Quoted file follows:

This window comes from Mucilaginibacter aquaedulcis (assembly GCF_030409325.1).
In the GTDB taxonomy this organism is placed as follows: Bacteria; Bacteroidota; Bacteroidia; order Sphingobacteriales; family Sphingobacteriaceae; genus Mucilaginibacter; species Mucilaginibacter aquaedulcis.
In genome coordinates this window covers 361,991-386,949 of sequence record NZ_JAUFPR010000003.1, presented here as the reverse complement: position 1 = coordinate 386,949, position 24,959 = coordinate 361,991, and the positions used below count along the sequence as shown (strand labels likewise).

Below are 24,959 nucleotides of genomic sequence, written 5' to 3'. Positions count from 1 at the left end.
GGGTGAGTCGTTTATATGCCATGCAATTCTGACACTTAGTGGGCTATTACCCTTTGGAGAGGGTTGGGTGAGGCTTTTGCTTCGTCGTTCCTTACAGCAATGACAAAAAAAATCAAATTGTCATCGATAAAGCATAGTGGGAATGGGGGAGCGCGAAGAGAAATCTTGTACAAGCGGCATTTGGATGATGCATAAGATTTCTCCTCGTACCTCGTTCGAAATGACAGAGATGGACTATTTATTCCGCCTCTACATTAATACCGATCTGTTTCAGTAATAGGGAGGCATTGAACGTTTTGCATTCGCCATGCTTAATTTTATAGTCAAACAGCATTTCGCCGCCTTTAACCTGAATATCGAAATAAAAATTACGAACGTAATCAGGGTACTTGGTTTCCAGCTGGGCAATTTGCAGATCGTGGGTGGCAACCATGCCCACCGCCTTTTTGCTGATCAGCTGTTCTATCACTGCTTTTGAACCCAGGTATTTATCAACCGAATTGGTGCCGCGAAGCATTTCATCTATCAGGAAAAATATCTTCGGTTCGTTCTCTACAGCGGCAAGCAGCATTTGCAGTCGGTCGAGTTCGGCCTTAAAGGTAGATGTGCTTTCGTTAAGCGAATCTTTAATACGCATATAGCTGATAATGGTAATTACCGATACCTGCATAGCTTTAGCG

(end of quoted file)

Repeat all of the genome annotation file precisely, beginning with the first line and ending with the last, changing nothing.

This window comes from Mucilaginibacter aquaedulcis (assembly GCF_030409325.1).
In the GTDB taxonomy this organism is placed as follows: Bacteria; Bacteroidota; Bacteroidia; order Sphingobacteriales; family Sphingobacteriaceae; genus Mucilaginibacter; species Mucilaginibacter aquaedulcis.
In genome coordinates this window covers 361,991-386,949 of sequence record NZ_JAUFPR010000003.1, presented here as the reverse complement: position 1 = coordinate 386,949, position 24,959 = coordinate 361,991, and the positions used below count along the sequence as shown (strand labels likewise).

Below are 24,959 nucleotides of genomic sequence, written 5' to 3'. Positions count from 1 at the left end.
GGGTGAGTCGTTTATATGCCATGCAATTCTGACACTTAGTGGGCTATTACCCTTTGGAGAGGGTTGGGTGAGGCTTTTGCTTCGTCGTTCCTTACAGCAATGACAAAAAAAATCAAATTGTCATCGATAAAGCATAGTGGGAATGGGGGAGCGCGAAGAGAAATCTTGTACAAGCGGCATTTGGATGATGCATAAGATTTCTCCTCGTACCTCGTTCGAAATGACAGAGATGGACTATTTATTCCGCCTCTACATTAATACCGATCTGTTTCAGTAATAGGGAGGCATTGAACGTTTTGCATTCGCCATGCTTAATTTTATAGTCAAACAGCATTTCGCCGCCTTTAACCTGAATATCGAAATAAAAATTACGAACGTAATCAGGGTACTTGGTTTCCAGCTGGGCAATTTGCAGATCGTGGGTGGCAACCATGCCCACCGCCTTTTTGCTGATCAGCTGTTCTATCACTGCTTTTGAACCCAGGTATTTATCAACCGAATTGGTGCCGCGAAGCATTTCATCTATCAGGAAAAATATCTTCGGTTCGTTCTCTACAGCGGCAAGCAGCATTTGCAGTCGGTCGAGTTCGGCCTTAAAGGTAGATGTGCTTTCGTTAAGCGAATCTTTAATACGCATATAGCTGATAATGGTAATTACCGATACCTGCATAGCTTTAGCG